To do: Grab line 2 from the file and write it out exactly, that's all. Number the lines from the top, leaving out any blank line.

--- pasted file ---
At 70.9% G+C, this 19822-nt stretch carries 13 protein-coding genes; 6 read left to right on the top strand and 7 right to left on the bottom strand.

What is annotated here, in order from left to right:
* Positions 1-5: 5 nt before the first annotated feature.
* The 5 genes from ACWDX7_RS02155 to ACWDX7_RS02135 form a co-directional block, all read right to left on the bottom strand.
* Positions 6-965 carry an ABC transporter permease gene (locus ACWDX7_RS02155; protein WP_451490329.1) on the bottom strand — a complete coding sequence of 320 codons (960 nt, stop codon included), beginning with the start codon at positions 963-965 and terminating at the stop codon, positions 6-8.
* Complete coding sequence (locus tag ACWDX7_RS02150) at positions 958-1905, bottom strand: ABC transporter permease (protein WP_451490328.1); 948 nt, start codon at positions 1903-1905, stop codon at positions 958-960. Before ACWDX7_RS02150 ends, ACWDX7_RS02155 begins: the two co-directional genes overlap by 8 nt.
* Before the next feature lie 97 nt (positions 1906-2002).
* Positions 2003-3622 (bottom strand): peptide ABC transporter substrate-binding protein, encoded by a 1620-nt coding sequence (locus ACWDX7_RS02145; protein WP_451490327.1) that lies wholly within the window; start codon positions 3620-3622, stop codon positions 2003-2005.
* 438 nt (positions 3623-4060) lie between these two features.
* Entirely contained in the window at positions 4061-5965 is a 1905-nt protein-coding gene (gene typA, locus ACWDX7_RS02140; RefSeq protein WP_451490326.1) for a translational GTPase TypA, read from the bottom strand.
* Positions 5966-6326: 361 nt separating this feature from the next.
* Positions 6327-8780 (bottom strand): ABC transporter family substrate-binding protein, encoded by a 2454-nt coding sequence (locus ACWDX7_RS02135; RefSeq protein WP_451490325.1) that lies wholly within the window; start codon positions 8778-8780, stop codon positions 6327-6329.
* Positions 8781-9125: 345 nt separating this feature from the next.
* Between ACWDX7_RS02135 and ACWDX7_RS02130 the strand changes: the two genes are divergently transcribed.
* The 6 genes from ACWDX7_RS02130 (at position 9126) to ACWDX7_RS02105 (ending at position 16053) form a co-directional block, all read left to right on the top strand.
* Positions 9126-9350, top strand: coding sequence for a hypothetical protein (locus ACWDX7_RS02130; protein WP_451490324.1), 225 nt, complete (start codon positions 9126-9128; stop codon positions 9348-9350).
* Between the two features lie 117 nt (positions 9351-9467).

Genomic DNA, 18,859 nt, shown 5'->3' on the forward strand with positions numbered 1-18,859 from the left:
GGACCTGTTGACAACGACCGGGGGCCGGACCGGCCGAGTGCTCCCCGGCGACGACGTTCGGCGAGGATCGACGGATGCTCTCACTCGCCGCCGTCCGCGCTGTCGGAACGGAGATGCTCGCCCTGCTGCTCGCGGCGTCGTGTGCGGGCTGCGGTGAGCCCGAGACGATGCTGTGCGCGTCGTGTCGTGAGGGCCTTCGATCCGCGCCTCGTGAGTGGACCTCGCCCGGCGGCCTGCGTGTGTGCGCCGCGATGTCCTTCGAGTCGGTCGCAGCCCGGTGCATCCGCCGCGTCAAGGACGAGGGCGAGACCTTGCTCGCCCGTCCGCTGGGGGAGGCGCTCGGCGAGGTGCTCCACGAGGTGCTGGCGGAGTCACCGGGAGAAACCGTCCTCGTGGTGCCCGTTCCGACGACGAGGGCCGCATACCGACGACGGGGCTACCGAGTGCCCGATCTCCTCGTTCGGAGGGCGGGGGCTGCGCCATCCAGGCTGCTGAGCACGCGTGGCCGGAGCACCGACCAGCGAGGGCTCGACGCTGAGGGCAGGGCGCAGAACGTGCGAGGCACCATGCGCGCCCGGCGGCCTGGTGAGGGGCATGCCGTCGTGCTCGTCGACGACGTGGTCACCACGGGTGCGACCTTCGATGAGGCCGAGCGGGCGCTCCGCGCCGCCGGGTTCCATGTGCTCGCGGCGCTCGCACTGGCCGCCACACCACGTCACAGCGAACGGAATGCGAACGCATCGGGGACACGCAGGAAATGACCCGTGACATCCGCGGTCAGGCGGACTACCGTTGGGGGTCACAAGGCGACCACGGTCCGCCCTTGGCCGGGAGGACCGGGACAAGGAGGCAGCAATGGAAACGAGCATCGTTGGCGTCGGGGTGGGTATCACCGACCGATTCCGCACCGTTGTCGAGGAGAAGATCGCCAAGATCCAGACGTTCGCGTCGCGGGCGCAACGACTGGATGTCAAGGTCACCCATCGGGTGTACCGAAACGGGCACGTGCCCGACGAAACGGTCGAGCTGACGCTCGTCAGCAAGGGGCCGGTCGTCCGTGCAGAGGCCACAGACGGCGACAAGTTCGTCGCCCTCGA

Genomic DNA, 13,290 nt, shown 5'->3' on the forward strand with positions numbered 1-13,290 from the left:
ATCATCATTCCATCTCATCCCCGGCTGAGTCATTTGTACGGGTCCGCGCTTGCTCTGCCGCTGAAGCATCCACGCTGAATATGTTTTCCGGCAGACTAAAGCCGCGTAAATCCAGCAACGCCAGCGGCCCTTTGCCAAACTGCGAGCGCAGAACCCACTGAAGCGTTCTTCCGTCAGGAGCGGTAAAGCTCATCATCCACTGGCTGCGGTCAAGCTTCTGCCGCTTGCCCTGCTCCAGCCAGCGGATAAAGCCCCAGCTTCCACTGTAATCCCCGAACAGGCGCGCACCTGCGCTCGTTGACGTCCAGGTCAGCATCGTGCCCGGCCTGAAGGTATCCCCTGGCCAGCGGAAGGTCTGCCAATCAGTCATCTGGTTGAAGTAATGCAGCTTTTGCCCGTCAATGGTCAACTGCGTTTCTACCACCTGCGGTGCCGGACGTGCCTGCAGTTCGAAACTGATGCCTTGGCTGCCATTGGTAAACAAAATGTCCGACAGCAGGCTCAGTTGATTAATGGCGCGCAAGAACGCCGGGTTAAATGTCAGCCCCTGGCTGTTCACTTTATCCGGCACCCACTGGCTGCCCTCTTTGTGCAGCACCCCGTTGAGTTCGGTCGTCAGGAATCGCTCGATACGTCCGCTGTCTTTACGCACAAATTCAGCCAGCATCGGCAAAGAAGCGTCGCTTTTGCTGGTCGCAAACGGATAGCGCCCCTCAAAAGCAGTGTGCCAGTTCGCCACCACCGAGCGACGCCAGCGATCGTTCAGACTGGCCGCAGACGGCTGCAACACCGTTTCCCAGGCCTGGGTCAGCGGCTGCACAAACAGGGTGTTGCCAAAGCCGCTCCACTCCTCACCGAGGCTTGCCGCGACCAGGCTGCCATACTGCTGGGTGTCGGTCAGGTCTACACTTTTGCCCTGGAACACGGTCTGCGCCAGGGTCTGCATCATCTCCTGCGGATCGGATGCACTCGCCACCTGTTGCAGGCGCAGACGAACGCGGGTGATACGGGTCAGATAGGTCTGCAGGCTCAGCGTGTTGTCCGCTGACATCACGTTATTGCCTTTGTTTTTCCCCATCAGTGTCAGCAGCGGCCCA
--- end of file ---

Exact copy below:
What is annotated here, in order from left to right: